I hope I don’t insult anyone with this post. I mean, come on. How hard is it really to boil an egg in water?
While it is an easy concept, a few little pointers will do away with the two negatives most people have with hard boiled eggs:
#1 – Yolks that are so dry they crumble to pieces.
#2 – The nasty green ring around the yolk after they cook.
Problem number one is done away with by the gentle rise in temperature this method uses and by not overcooking them. Problem number two (which is a chemical reaction of the sulfur in the white and the iron in the yolk) is obliterated by an immediate soak in ice water when they are finished cooking.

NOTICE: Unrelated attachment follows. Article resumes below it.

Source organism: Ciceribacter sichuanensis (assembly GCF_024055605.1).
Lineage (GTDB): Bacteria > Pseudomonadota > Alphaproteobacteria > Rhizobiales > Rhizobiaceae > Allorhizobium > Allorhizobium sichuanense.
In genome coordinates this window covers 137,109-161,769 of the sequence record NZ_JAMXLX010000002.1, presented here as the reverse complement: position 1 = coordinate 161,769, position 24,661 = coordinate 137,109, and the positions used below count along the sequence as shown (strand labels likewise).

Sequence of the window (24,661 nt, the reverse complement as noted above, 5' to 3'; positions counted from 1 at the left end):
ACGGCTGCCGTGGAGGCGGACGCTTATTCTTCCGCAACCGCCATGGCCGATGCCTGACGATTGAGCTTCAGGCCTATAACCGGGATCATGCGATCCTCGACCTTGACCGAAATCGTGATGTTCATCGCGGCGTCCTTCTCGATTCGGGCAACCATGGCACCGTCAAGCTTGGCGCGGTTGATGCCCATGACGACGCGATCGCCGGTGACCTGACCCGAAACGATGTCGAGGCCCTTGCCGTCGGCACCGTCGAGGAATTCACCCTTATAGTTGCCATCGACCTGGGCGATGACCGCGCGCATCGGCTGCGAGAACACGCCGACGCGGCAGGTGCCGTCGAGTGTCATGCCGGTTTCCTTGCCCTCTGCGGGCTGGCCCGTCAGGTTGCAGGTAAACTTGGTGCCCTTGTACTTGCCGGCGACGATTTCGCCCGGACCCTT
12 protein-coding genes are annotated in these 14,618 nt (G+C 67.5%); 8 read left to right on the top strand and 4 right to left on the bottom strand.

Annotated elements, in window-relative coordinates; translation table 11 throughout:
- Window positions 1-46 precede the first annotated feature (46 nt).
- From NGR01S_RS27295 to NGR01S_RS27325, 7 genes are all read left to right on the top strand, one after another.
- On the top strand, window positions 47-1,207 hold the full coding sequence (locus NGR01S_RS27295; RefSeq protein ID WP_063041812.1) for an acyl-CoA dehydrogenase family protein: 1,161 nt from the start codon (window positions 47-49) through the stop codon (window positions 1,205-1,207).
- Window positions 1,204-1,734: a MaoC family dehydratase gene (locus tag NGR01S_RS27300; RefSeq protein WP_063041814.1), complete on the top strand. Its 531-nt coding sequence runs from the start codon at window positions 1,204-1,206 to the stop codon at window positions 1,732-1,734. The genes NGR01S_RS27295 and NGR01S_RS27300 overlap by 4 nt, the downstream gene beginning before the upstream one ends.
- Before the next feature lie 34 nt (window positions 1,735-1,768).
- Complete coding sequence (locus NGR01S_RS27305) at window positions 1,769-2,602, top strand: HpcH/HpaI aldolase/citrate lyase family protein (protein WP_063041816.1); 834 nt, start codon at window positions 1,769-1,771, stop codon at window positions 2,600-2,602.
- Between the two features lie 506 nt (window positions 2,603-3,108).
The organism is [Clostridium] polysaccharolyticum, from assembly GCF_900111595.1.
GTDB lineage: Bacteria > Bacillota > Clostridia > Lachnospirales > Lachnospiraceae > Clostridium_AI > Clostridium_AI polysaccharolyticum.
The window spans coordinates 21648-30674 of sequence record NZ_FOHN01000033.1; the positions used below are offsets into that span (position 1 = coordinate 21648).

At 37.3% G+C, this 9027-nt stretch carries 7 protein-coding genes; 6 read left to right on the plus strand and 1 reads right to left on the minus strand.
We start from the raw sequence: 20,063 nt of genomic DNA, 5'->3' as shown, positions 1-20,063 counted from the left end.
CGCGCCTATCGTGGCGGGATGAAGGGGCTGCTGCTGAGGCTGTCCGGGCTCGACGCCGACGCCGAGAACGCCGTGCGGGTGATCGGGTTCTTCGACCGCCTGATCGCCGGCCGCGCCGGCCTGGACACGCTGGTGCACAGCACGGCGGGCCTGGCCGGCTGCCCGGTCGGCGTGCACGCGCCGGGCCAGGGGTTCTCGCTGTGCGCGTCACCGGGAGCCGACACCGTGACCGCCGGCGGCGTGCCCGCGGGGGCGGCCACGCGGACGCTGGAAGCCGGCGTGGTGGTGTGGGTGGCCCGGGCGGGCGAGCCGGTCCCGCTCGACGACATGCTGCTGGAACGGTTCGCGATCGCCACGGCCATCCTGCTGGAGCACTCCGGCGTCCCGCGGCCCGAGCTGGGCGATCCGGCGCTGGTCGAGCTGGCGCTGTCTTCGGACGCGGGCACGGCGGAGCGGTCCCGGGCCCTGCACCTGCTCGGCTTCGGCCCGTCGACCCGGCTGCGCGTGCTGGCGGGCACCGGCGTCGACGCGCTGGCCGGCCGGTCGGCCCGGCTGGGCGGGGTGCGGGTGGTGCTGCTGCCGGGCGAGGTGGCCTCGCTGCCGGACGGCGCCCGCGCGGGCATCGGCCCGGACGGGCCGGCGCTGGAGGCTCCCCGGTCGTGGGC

The result is a perfectly cooked egg that has a soft, firm yolk and no hint of that green ring.
Place your eggs in a saucepan. You want to keep the eggs snug in the pan so they are less likely to crack when cooking, so don’t use too big of a pan. Cover with cold tap water.
Place over high heat, uncovered. As soon as the water has come to a full boil, put on the lid, remove from the heat and let the eggs sit for 10 minutes.
Drain away the hot water and fill the pan with ice water. Allow the eggs to come to room temperature before removing them from the ice water.
- Crack the wider, bottom of the egg first, being sure to break through the clear membrane between the shell and the white of the egg. Next crack the top of the egg, again being sure to break through the membrane. Then roll the rest of the egg to loosen the rest of the shell. Begin peeling at the bottom, being sure you are under that membrane.
- If it is sticking a bit, run the egg under some warm water to help release that membrane from the egg white.
- Fresh eggs will always be easier to peel than older eggs.